Dr Keen showed the link between margin debt and the level of the US markets. This means that investors are buying shares on margin (another word for borrowed money) supplied by their brokers. 

The way QE works is this: governments buy bonds (which are long term assets) from banks and pay for it with newly-created money. The banks are now sitting on a pile of cash.

What the governments want, and their motive for printing money in the first place, is that it should be lent to companies to invest in their businesses and to consumers to buy goods from companies. In short, they hope it will be a shot in the arm for the real economy.

Partly because the banks are fearful of lending to customers who will subsequently default; and partly because people and businesses are uncertain that they will be unable to repay what they borrow, banks can't easily find borrowers. So they lend it to stock brokers who offer margin to their customers who buy stocks. They are willing to pay interest on money which they invest to make capital gains as their stocks appreciate. And the banks rub their hands as they earn good returns on the cheap money provided by the governments' QE.

The parallel between margin debt and the DJI shown in Dr Keen's chart is scary. The video is here.

I have noticed that there has been a flurry of adverts by lenders who specialize in lending to high risk borrowers. I wonder if QE money is finding its way into this market too: lending at extortionate interest rates to people who don't care whether they can pay their debts or not. It used to be called sub-prime; now it's called payday loans.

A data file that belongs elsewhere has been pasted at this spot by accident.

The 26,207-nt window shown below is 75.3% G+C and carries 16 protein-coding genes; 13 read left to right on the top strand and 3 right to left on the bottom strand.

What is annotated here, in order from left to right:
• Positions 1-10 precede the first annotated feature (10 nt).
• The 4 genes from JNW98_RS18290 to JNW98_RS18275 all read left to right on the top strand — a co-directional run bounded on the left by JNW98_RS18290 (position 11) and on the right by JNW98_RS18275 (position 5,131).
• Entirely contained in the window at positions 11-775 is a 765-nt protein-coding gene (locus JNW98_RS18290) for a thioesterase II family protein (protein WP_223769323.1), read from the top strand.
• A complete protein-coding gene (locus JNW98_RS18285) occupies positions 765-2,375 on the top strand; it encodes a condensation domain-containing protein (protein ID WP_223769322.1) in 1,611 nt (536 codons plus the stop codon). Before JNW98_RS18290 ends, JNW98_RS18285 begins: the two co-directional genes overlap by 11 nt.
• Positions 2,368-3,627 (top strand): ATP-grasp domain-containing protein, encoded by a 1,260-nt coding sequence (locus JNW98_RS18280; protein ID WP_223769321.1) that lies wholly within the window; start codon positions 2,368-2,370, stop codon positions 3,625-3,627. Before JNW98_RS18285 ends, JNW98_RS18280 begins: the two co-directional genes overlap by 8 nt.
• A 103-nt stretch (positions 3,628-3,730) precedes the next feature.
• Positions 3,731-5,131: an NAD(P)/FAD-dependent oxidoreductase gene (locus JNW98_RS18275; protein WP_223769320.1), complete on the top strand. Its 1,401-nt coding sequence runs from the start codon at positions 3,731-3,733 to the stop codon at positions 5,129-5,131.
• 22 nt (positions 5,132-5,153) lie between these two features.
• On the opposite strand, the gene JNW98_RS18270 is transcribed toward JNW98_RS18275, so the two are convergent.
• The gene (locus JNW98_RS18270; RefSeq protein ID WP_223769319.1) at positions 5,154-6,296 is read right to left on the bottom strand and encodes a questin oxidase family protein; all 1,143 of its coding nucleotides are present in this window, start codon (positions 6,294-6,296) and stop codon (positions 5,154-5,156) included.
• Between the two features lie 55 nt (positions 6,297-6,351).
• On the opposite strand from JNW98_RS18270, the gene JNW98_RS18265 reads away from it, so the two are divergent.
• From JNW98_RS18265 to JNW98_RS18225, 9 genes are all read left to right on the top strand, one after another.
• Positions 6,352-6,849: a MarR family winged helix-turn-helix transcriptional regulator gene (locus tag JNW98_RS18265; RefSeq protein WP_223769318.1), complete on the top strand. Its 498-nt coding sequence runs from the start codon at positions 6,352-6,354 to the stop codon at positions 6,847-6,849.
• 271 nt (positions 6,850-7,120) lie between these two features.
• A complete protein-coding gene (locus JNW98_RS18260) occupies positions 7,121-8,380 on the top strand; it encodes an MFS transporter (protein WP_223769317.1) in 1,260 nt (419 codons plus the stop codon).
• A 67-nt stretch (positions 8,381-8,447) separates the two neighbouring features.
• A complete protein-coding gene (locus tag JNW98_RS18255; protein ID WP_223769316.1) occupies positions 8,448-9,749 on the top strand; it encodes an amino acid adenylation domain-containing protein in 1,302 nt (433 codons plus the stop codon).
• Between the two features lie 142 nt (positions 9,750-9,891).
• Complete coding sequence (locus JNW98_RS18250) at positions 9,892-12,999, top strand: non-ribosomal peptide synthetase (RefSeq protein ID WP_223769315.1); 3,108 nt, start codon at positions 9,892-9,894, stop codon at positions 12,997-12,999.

My portfolio gets a pounding

Part of the reason I have done so well in the last couple of months is the relentless fall in the pound. Since the beginning of the year it has slid from almost 1.64 dollars to the pound to 1.48 on Tuesday 12th March. And because more or less the whole of my portfolio is now in dollars I have benefited.

To give you an example, one of my best performing picks was BBY. I bought some of these for $11.9 per share, so each 100 shares cost $1190. In sterling that was £725.50 at an exchange rate of 1.64. The price had rocketed to $20.3 on Tuesday, increasing my dollar investment by 71% to $2030 per 100 shares.  The exchange rate was 1.48 so in pounds my shares were worth £2743, an increase of 89%.

As you can see on the chart,  the Pound's value enjoyed an abrupt reversal of fortune. This followed a comment yesterday by Mervyn King, Governor of the Bank of England, that the Bank was not trying to push down the currency's value. Those of you who like chart patterns will notice that the market anticipated the announcement by creating a doji formation two days before.

For me the change in direction has cost me money. BBY continued its rise since Tuesday and is now at $21.50 a 6% rise. Sterling has risen to 1.516 so my 100 shares  worth $2150 in dollars are worth only £1418 in pounds, a rise of just 3%.

Tuesday, 12 March 2013

End of the road?

The health of the market

When a market has had a good run it regularly pauses for breath. The question that has to be on the mind of anyone committed to the market is: Have we come to the end and should I grab my profits while I can?